Below are some of the things to look for and evaluate when selecting a backpack vacuum.
Costs: Especially now with the uncertainty of the economy, hotel properties are watching their budgets closely. Even if green is a hotel’s priority, cost is often the deciding factor. Backpack vacuums range in price from about $200 to more than $1,000. Managers should evaluate backpacks on a feature-by-feature basis and determine which cleaning solutions and features best fit their needs.
Weight: Some of the early backpacks were about 15 pounds and wearing them became very uncomfortable in a relatively short time. The goal of green cleaning is to protect the environment as well as the user and, therefore, worker comfort must be viewed as a green issue and addressed when shopping for a backpack vac. Managers should look for machines weighing between 10 and 11 pounds. This has proven to be a comfortable weight for most users.
Harness: The harness, which fits over the shoulders and around the waist of the user, has been the focus of considerable research and design. Look for machines designed with what is called a “comfort-fit,” with a padded, adjustable shoulder harness and belt. Ergonomically designed to work with the user, some systems even have tool storage on the belt to help facilitate worker productivity.
Ease of use: The harness makes the backpack machine easier to wear. However, if the machine is bulky, too large, or poorly designed, it can still be uncomfortable to use, especially for a user of small stature. One option to consider is a smaller backpack—for instance a six-quart machine. These machines have all of the power and features of a larger backpack, but in a compact and easier to handle size.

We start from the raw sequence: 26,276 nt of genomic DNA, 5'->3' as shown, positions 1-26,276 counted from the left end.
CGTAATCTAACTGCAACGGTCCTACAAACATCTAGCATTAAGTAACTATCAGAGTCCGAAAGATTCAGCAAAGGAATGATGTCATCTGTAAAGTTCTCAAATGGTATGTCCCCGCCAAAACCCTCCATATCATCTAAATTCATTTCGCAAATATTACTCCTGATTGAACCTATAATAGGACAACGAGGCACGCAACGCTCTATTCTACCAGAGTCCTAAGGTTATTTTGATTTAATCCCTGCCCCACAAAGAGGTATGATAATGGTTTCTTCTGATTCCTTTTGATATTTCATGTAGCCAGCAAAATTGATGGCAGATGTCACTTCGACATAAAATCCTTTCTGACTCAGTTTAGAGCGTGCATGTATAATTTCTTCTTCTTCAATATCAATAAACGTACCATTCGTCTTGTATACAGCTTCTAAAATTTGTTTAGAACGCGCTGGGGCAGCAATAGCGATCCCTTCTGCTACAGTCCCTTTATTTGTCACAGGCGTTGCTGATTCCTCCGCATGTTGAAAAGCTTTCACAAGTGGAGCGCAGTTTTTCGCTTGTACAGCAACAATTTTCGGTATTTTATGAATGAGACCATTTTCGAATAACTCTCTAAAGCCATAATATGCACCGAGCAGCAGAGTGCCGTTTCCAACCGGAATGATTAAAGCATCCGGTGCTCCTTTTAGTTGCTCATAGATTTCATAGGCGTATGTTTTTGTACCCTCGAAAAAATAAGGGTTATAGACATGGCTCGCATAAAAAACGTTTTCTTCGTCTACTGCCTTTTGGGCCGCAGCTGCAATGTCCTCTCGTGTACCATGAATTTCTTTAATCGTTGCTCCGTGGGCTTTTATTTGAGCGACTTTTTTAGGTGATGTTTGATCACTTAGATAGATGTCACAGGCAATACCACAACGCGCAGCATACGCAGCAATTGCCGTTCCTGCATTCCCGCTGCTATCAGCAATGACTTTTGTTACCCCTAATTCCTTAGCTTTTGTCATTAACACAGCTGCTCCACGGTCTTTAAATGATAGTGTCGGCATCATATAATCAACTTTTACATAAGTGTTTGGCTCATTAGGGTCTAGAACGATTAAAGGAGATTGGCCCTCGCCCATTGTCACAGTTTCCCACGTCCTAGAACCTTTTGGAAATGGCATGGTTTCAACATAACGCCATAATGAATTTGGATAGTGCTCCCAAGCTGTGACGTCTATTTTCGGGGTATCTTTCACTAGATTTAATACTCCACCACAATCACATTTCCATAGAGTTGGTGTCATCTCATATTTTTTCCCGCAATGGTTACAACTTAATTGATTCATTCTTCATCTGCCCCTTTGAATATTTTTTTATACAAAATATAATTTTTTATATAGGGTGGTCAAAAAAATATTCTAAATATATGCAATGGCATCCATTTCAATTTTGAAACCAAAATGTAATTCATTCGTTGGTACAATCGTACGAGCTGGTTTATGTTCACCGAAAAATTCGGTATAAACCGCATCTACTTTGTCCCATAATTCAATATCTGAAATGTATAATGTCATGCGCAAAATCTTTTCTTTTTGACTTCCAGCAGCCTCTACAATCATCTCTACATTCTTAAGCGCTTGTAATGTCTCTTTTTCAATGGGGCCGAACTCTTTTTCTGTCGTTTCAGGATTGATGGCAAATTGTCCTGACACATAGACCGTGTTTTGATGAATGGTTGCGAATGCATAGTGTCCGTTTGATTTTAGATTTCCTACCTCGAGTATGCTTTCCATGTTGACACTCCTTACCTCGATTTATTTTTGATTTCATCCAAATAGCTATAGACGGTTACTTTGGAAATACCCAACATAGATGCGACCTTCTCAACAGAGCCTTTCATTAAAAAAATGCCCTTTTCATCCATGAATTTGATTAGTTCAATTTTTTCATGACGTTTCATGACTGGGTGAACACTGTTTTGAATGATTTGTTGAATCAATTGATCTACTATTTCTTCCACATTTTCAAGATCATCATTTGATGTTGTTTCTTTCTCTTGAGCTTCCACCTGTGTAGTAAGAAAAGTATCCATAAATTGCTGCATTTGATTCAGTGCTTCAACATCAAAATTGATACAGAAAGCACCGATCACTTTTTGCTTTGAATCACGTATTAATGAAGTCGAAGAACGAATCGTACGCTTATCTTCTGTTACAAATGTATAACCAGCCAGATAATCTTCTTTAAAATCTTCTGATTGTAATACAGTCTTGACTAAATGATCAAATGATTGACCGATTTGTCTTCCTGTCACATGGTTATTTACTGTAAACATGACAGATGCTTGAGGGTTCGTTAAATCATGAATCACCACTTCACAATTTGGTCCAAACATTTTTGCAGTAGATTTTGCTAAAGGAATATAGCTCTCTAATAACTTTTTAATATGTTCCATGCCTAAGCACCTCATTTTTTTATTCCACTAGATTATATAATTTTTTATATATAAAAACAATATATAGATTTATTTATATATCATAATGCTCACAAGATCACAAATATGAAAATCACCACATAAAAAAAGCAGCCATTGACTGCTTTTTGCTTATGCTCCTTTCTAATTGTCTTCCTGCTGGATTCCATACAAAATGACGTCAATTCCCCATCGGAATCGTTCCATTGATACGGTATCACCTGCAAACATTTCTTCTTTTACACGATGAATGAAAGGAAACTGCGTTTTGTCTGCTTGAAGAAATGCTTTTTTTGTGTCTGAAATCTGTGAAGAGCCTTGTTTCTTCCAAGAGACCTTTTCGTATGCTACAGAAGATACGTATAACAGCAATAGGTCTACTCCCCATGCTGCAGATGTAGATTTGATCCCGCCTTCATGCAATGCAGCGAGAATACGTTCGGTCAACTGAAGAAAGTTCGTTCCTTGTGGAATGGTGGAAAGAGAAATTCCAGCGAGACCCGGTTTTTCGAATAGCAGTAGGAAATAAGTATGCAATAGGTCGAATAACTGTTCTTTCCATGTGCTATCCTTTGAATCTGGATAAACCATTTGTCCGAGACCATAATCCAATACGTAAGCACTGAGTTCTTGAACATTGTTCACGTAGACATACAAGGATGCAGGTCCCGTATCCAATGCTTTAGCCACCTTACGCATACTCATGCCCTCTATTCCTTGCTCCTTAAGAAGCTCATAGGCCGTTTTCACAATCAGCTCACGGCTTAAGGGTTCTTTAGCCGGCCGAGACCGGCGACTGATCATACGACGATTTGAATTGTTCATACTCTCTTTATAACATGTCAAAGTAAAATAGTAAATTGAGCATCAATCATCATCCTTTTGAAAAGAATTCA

Noise level: One area of equipment that has needed to be improved is sound output to reduce noise pollution. A big drawback of early backpacks was their noise level. High sound levels can cause worker fatigue, irritability, and stress. Machines with a decibel rating of about 70 dB have proven to be quiet enough to cause minimal discomfort for the user.
Air filtration: As mentioned earlier, many green cleaning experts strongly support the use of backpack vacuum cleaners because they can help protect IAQ. Some backpacks have a multiple air filtration system—some as many as four stages—that help capture and trap impurities before they can become airborne. For hotel properties, an optional HEPA filter increases this protection because it can capture and hold up to 99.97 percent of allergens and impurities, preventing them from becoming airborne. Just as with schools and medical centers, for a hotel property, selecting a backpack with a HEPA filter is strongly recommended.